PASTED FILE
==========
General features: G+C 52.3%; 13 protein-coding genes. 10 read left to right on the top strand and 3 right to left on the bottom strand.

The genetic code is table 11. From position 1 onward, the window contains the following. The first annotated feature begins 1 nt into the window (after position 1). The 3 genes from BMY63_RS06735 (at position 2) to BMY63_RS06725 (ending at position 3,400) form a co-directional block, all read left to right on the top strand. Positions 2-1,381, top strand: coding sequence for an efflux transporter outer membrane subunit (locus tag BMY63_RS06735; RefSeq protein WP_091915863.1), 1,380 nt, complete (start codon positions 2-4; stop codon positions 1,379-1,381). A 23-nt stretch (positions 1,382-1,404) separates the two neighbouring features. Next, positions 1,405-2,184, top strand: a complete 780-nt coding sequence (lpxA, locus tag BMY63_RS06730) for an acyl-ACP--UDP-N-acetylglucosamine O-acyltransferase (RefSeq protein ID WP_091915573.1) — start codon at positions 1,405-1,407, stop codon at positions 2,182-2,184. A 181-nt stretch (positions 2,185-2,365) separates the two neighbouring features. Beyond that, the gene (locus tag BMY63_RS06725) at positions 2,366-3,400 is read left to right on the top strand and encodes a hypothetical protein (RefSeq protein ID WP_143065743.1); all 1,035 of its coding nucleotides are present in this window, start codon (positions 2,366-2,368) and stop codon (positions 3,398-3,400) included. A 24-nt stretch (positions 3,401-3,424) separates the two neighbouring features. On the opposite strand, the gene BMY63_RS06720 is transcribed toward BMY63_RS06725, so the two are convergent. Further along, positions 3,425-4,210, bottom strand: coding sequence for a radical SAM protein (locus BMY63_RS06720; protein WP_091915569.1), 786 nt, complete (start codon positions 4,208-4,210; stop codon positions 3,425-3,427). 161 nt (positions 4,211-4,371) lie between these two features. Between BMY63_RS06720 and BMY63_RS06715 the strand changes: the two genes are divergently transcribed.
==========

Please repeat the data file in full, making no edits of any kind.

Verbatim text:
General features: G+C 52.3%; 13 protein-coding genes. 10 read left to right on the top strand and 3 right to left on the bottom strand.

The genetic code is table 11. From position 1 onward, the window contains the following. The first annotated feature begins 1 nt into the window (after position 1). The 3 genes from BMY63_RS06735 (at position 2) to BMY63_RS06725 (ending at position 3,400) form a co-directional block, all read left to right on the top strand. Positions 2-1,381, top strand: coding sequence for an efflux transporter outer membrane subunit (locus tag BMY63_RS06735; RefSeq protein WP_091915863.1), 1,380 nt, complete (start codon positions 2-4; stop codon positions 1,379-1,381). A 23-nt stretch (positions 1,382-1,404) separates the two neighbouring features. Next, positions 1,405-2,184, top strand: a complete 780-nt coding sequence (lpxA, locus tag BMY63_RS06730) for an acyl-ACP--UDP-N-acetylglucosamine O-acyltransferase (RefSeq protein ID WP_091915573.1) — start codon at positions 1,405-1,407, stop codon at positions 2,182-2,184. A 181-nt stretch (positions 2,185-2,365) separates the two neighbouring features. Beyond that, the gene (locus tag BMY63_RS06725) at positions 2,366-3,400 is read left to right on the top strand and encodes a hypothetical protein (RefSeq protein ID WP_143065743.1); all 1,035 of its coding nucleotides are present in this window, start codon (positions 2,366-2,368) and stop codon (positions 3,398-3,400) included. A 24-nt stretch (positions 3,401-3,424) separates the two neighbouring features. On the opposite strand, the gene BMY63_RS06720 is transcribed toward BMY63_RS06725, so the two are convergent. Further along, positions 3,425-4,210, bottom strand: coding sequence for a radical SAM protein (locus BMY63_RS06720; protein WP_091915569.1), 786 nt, complete (start codon positions 4,208-4,210; stop codon positions 3,425-3,427). 161 nt (positions 4,211-4,371) lie between these two features. Between BMY63_RS06720 and BMY63_RS06715 the strand changes: the two genes are divergently transcribed.